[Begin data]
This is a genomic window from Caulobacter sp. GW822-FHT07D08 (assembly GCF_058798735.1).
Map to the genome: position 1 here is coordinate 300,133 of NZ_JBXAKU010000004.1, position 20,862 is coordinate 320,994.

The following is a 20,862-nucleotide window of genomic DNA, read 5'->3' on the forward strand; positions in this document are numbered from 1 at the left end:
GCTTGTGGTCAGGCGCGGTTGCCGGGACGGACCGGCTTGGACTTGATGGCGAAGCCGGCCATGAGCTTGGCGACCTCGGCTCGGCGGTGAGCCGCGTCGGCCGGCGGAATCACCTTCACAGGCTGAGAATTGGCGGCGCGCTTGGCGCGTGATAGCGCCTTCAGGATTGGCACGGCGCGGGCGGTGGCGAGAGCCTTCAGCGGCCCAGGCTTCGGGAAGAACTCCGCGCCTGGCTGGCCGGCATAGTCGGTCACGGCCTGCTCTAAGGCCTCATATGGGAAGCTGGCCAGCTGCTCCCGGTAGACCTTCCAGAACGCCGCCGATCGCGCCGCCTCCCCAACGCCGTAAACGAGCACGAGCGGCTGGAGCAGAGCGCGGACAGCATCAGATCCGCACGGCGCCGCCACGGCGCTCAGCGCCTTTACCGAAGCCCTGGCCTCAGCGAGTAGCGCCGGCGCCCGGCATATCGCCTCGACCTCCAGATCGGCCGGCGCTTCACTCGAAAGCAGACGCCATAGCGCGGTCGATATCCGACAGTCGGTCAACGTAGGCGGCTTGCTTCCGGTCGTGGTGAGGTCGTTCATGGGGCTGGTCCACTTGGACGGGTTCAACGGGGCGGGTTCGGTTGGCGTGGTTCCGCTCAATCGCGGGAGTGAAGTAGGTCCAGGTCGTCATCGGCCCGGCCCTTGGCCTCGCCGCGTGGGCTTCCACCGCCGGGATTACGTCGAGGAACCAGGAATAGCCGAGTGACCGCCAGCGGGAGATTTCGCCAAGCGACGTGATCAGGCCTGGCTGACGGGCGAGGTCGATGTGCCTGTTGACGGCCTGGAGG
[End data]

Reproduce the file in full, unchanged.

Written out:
This is a genomic window from Caulobacter sp. GW822-FHT07D08 (assembly GCF_058798735.1).
Map to the genome: position 1 here is coordinate 300,133 of NZ_JBXAKU010000004.1, position 20,862 is coordinate 320,994.

The following is a 20,862-nucleotide window of genomic DNA, read 5'->3' on the forward strand; positions in this document are numbered from 1 at the left end:
GCTTGTGGTCAGGCGCGGTTGCCGGGACGGACCGGCTTGGACTTGATGGCGAAGCCGGCCATGAGCTTGGCGACCTCGGCTCGGCGGTGAGCCGCGTCGGCCGGCGGAATCACCTTCACAGGCTGAGAATTGGCGGCGCGCTTGGCGCGTGATAGCGCCTTCAGGATTGGCACGGCGCGGGCGGTGGCGAGAGCCTTCAGCGGCCCAGGCTTCGGGAAGAACTCCGCGCCTGGCTGGCCGGCATAGTCGGTCACGGCCTGCTCTAAGGCCTCATATGGGAAGCTGGCCAGCTGCTCCCGGTAGACCTTCCAGAACGCCGCCGATCGCGCCGCCTCCCCAACGCCGTAAACGAGCACGAGCGGCTGGAGCAGAGCGCGGACAGCATCAGATCCGCACGGCGCCGCCACGGCGCTCAGCGCCTTTACCGAAGCCCTGGCCTCAGCGAGTAGCGCCGGCGCCCGGCATATCGCCTCGACCTCCAGATCGGCCGGCGCTTCACTCGAAAGCAGACGCCATAGCGCGGTCGATATCCGACAGTCGGTCAACGTAGGCGGCTTGCTTCCGGTCGTGGTGAGGTCGTTCATGGGGCTGGTCCACTTGGACGGGTTCAACGGGGCGGGTTCGGTTGGCGTGGTTCCGCTCAATCGCGGGAGTGAAGTAGGTCCAGGTCGTCATCGGCCCGGCCCTTGGCCTCGCCGCGTGGGCTTCCACCGCCGGGATTACGTCGAGGAACCAGGAATAGCCGAGTGACCGCCAGCGGGAGATTTCGCCAAGCGACGTGATCAGGCCTGGCTGACGGGCGAGGTCGATGTGCCTGTTGACGGCCTGGAGG